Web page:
309 F2d 111 Lebowich v. D O'Connor P
309 F.2d 111
Emanuel LEBOWICH, Plaintiff-Appellant,
Frank D. O'CONNOR, individually, and as District Attorney of
Queens County, State of New York, and Stephen P. Kennedy,
individually, and as Police Commissioner of the City of New
York, State of New York, Defendants-Appellees.
No. 311, Docket 27230.
United States Court of Appeals Second Circuit.
Argued April 30, 1962.
Decided Sept. 20, 1962.
W. A. Newcomb, New York City, for appellant.
Louis J. Lefkowitz, Atty. Gen., of the State of New York (Paxton Blair, Sol. Gen., Lrving Galt, Asst. Sol. Gen., Philip Kahaner, asst. Atty. Gen., of counsel), for appellee Frank D. O'Connor.
Before WATERMAN, MOORE and FRIENDLY, Circuit Judges.
WATERMAN, Circuit Judge.
Appellant is a defendant in a criminal case now pending in the County Court of Queens County, New York, under an indictment charging him with having committed the state crimes of performing abortions and of commiting second degree assaults with intent to perform abortions. He brought the present action in the United States District Court for the Eastern District of New York seeking to have that federal court enjoin appellee O'Connor, the New York State District Attorney for Queens County, from making an offer at the state criminal trial to divulge the evidence his office admitted had been obtained through a wiretap on appellant's telephone. Stephen P. Kennedy, also an appellee in the present case, was Police Commissioner of New York City at the time of the wiretapping, and City police officers admittedly assisted the prosecuting officers in this wiretapping.
However, after the United States Supreme Court rendered its decision in Pugach v. Dollinger, 365 U.S. 458, 81 S.Ct. 650, 5 L.Ed.2d 678 (1961) per curiam), in which the Court affirmed our in banc decision refusing to enjoin a new York State district attorney from making offers to divulge wiretap evidence as part of the State's proof in a New York criminal case, 277 F.2d 739 (2 Cir. 1960), appellant amended his prayer for relief so as to seek a declaratory judgment that the appellees had violated their oaths of office to support the Constitution of the United States. He alleged the oaths had been violated when Section 605 of the Federal Communications Act of 1934, 47 U.S.C.A. 605, had been violated by the placing of taps upon appellant's telephone wire for the purpose of intercepting communications made over said wire and divulging the contents or substance of the same, without being so authorized by the senders of such communications; and by divulging the information acquired by those wiretaps to the Queens County Grand Jury that had indicted appellant. Further, a judgment was sought declaring that any divulgence in the future at appellant's trial of the contents of the wiretapped communications, or the introduction of evidence the fruits of the wiretapping, will violate appellees' oaths of office.1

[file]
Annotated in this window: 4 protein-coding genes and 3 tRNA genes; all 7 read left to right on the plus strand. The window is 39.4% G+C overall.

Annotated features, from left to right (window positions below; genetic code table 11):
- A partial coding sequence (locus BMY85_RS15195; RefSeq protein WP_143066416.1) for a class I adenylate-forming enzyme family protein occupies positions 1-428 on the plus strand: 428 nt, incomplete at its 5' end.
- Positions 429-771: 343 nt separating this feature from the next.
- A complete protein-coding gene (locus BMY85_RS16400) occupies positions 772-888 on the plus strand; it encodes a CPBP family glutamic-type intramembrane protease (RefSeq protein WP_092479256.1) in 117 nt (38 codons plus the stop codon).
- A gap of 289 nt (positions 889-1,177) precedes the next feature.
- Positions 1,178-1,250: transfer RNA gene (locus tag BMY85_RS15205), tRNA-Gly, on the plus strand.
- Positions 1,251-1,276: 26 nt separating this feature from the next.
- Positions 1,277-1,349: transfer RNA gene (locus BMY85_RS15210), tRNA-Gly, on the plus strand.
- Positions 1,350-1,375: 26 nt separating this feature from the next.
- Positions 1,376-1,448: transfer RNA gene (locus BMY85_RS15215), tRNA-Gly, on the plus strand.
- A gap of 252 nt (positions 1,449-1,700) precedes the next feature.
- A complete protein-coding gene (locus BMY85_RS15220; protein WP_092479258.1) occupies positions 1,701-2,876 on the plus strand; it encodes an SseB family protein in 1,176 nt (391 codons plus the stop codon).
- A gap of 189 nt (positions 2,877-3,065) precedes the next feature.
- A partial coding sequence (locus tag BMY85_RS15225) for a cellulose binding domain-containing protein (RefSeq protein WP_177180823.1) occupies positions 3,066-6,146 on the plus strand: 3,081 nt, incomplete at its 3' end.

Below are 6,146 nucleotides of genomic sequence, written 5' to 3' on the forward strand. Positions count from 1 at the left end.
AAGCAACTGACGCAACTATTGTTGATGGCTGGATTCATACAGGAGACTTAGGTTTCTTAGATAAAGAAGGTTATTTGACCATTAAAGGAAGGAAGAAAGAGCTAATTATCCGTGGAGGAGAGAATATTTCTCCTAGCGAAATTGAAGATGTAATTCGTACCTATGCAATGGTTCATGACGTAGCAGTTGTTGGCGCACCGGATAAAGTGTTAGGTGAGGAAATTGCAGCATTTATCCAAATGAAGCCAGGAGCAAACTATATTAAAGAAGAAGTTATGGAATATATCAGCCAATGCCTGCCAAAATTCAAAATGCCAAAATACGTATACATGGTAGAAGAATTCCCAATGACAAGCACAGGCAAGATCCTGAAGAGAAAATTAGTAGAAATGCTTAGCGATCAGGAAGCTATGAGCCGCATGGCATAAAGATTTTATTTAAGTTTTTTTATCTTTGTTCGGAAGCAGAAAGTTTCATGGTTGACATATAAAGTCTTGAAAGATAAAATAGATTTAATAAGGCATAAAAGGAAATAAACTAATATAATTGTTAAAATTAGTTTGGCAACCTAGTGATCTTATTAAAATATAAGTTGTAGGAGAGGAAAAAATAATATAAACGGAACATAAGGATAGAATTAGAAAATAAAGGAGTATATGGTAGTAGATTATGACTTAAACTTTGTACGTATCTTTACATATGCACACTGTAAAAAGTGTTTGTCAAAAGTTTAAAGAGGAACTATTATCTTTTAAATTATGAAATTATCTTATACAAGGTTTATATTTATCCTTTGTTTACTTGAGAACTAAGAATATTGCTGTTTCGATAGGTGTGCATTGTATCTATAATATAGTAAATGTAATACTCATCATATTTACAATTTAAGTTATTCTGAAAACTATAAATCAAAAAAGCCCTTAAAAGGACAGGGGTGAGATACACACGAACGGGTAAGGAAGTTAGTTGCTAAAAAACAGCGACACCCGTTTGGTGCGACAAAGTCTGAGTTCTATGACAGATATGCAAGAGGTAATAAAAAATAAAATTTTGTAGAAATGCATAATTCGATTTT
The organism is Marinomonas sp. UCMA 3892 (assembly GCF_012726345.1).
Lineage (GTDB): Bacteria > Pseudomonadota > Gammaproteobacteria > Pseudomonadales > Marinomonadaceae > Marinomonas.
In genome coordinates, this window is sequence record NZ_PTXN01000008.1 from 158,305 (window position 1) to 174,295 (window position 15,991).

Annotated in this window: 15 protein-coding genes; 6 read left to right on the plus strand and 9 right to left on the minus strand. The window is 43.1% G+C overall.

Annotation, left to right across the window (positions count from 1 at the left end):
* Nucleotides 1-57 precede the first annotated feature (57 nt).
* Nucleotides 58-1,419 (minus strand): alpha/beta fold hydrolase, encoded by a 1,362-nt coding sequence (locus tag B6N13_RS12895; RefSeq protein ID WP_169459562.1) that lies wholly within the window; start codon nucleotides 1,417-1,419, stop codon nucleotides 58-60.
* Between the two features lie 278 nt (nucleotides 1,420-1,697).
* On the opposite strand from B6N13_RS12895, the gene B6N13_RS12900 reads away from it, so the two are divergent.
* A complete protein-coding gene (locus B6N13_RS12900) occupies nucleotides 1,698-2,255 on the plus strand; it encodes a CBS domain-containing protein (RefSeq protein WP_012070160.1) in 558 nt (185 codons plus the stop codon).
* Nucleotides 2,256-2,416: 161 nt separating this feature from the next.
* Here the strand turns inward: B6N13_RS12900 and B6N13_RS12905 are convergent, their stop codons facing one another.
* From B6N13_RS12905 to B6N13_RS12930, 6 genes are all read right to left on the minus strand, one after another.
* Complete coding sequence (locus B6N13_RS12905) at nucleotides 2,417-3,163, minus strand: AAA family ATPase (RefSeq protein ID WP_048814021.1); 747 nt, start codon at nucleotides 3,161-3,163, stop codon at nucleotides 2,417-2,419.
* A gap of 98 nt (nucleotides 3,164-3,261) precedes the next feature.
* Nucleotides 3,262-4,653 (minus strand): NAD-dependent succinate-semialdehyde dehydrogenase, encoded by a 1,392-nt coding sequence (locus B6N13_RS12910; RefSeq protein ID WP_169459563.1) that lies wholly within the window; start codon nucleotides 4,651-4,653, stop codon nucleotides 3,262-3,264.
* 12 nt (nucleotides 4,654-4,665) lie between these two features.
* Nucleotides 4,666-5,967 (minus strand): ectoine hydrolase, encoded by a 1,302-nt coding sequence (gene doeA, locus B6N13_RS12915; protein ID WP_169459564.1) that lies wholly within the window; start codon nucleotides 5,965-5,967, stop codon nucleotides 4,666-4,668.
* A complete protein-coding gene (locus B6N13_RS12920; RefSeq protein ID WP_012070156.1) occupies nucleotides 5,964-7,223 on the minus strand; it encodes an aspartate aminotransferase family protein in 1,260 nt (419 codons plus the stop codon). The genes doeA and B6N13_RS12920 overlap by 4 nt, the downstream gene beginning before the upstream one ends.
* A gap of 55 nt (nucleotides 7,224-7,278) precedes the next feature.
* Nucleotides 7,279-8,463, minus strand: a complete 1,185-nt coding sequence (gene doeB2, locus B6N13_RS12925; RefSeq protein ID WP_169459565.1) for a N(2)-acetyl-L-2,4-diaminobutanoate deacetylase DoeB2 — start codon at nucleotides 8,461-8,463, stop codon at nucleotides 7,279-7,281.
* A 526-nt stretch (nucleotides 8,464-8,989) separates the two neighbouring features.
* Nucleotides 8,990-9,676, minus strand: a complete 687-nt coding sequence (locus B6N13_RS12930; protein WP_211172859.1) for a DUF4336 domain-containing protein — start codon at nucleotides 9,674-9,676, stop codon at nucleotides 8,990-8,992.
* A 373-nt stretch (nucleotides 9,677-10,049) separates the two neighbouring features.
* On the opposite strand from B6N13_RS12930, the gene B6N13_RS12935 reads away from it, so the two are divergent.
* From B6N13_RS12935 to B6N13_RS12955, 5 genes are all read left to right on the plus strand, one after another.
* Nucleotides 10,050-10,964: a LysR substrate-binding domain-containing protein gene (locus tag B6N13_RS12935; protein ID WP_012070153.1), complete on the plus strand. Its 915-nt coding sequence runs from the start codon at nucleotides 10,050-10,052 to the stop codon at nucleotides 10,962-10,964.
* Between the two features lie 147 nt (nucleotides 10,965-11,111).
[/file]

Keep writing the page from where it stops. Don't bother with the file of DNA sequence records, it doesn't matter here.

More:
Appellant moved for a summary judgment in the district court which the court denied. Instead, the court granted motions filed by the appellees praying to have the amended complaint dismissed for failure to state a claim upon which relief could be granted. Also, the court denied a motion of appellant to substitute as a party-defendant in place of appellee Kennedy one Michael J. Murphy, who had succeeded Kennedy as Police Commissioner of New York City.
We affirm the district court's order dismissing the complaint. It is within the discretion of the district court to decline to exercise its jurisdiction to grant declaratory relief. 28 U.S.C. 2201 (1958); Public Service Commission of Utah v. Wycoff Co., 344 U.S. 237, 73 S.Ct. 236, 97 L.Ed. 291 (1952); cf. Alabama State Federation of Labor v. McAdory, 325 U.S. 450, 462, 65 S.Ct. 1384, 89 L.Ed. 1725 (1945). In Brillhart v. Excess Insur. Co., 316 U.S. 491, 494, 62 S.Ct. 1173, 86 L.Ed. 1620 (1942), the Supreme Court stated:
'Although the District Court had jurisdiction of the suit under the Federal Declaratory Judgments Act, (28 U.S.C.A. 400) it was under no compulsion to exercise that jurisdiction. The petitioner's motion to dismiss the bill was addressed to the discretion of the court.'